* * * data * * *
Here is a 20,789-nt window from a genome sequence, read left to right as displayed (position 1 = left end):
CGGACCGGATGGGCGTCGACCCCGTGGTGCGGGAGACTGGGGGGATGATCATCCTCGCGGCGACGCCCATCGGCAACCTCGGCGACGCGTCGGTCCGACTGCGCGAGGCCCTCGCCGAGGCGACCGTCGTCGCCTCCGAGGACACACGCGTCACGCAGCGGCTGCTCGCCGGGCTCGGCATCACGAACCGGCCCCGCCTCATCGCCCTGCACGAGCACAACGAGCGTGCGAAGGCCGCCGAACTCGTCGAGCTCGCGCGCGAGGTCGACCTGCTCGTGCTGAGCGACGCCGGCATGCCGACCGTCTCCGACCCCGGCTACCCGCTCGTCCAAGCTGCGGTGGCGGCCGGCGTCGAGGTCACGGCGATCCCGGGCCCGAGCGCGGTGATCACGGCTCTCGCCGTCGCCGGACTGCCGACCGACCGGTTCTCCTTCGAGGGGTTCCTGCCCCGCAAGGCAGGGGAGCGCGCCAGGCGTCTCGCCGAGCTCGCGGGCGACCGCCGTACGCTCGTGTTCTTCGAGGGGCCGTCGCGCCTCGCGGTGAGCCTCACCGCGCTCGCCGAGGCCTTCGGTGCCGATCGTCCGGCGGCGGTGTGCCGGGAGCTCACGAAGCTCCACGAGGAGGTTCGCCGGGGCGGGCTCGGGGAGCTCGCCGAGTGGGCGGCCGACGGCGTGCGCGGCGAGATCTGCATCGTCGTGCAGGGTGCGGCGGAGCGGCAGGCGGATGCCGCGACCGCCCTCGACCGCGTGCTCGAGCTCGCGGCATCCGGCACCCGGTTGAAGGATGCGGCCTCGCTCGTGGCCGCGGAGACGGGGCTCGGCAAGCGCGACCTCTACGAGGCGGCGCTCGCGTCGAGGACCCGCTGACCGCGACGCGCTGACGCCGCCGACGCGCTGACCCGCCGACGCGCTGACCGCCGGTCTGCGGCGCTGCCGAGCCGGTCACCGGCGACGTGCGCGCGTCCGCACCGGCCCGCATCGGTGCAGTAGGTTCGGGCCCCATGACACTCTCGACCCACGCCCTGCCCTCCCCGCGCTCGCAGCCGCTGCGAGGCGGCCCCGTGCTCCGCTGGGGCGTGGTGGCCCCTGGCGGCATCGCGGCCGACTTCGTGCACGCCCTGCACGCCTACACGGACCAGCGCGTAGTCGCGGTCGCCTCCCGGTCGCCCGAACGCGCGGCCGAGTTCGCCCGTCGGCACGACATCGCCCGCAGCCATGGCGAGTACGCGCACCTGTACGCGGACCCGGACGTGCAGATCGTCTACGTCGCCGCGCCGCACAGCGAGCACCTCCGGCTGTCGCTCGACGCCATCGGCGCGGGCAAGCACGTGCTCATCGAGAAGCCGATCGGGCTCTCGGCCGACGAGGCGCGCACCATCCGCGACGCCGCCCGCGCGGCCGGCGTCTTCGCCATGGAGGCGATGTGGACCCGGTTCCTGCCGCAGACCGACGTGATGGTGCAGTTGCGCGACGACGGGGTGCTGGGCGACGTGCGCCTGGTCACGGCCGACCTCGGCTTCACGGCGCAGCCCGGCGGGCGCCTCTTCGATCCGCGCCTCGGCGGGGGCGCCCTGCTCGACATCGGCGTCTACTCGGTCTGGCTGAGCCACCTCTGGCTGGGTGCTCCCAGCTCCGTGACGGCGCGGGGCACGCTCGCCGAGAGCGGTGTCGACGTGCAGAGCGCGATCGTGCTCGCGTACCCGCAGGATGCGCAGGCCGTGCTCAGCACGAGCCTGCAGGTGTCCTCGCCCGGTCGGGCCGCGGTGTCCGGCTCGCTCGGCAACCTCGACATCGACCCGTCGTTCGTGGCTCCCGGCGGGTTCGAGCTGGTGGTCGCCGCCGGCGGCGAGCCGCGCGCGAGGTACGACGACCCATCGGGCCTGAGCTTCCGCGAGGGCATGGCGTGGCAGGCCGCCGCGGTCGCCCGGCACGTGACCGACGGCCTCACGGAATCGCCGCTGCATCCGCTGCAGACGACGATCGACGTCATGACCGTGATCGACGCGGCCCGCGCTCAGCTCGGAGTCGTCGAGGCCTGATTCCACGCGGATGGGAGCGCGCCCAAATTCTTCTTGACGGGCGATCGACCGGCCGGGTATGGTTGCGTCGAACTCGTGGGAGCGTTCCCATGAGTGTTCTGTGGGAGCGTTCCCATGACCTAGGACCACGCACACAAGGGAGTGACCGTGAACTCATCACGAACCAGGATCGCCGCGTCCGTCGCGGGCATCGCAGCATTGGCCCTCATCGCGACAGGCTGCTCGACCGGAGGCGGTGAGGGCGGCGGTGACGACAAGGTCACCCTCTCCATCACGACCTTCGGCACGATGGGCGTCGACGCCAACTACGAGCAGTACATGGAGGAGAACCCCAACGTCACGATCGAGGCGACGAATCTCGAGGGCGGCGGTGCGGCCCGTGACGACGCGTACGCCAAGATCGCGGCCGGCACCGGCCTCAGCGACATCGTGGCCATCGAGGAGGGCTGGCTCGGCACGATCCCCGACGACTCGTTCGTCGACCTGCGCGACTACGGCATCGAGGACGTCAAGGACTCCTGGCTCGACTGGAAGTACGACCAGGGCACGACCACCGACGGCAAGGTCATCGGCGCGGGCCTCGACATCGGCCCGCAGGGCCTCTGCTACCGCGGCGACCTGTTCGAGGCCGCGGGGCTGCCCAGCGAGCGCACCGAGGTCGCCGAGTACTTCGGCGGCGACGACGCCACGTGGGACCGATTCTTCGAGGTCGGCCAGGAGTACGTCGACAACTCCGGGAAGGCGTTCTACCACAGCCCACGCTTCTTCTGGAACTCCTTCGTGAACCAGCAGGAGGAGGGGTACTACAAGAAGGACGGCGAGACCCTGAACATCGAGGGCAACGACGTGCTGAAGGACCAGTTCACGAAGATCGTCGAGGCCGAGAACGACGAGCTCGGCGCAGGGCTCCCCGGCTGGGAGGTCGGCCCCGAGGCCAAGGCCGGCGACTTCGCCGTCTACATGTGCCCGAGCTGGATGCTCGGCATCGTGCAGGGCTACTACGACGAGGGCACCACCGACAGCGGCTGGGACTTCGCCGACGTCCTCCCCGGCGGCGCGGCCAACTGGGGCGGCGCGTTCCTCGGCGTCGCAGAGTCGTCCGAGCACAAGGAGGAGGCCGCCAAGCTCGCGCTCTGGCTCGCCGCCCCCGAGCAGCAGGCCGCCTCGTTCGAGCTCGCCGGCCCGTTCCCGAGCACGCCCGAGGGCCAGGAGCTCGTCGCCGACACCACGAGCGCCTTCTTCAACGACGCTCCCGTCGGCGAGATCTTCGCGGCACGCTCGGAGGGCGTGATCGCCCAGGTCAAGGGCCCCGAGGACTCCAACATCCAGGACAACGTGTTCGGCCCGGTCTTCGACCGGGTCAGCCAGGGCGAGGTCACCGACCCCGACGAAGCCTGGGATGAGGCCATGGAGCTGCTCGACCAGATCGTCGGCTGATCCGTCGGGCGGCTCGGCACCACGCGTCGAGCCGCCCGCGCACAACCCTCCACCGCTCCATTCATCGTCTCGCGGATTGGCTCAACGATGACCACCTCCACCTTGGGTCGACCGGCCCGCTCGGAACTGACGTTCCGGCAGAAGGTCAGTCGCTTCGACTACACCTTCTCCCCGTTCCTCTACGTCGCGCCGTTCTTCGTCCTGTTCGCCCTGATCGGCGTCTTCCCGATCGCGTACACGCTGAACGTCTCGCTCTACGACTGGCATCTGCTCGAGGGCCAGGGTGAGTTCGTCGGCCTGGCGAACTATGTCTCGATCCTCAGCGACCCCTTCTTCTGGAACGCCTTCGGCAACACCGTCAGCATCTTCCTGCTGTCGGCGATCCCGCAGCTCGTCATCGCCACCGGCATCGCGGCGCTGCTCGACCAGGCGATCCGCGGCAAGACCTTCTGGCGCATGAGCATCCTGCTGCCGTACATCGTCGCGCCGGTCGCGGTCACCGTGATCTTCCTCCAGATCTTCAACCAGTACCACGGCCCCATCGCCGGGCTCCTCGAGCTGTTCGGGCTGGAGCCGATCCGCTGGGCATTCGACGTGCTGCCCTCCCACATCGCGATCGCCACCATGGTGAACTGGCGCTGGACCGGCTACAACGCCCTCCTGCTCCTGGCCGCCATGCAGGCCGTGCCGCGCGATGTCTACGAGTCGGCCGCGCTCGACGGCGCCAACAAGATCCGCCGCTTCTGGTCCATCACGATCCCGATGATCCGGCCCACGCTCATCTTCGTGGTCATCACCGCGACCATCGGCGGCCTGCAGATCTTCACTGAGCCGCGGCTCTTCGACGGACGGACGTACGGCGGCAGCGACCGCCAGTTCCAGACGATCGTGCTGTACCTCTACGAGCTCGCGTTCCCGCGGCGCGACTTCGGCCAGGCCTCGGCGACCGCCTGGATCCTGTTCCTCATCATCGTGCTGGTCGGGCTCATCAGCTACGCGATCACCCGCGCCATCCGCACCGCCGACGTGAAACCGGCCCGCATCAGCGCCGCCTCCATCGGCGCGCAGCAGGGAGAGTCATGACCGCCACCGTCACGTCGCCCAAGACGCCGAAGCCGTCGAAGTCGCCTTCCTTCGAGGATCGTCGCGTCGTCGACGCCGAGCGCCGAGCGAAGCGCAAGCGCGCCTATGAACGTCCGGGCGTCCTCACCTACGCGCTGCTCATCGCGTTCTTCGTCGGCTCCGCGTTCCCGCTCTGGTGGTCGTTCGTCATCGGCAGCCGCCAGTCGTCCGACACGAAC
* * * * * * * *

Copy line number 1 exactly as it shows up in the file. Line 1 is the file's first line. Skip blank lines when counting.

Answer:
Here is a 20,789-nt window from a genome sequence, read left to right as displayed (position 1 = left end):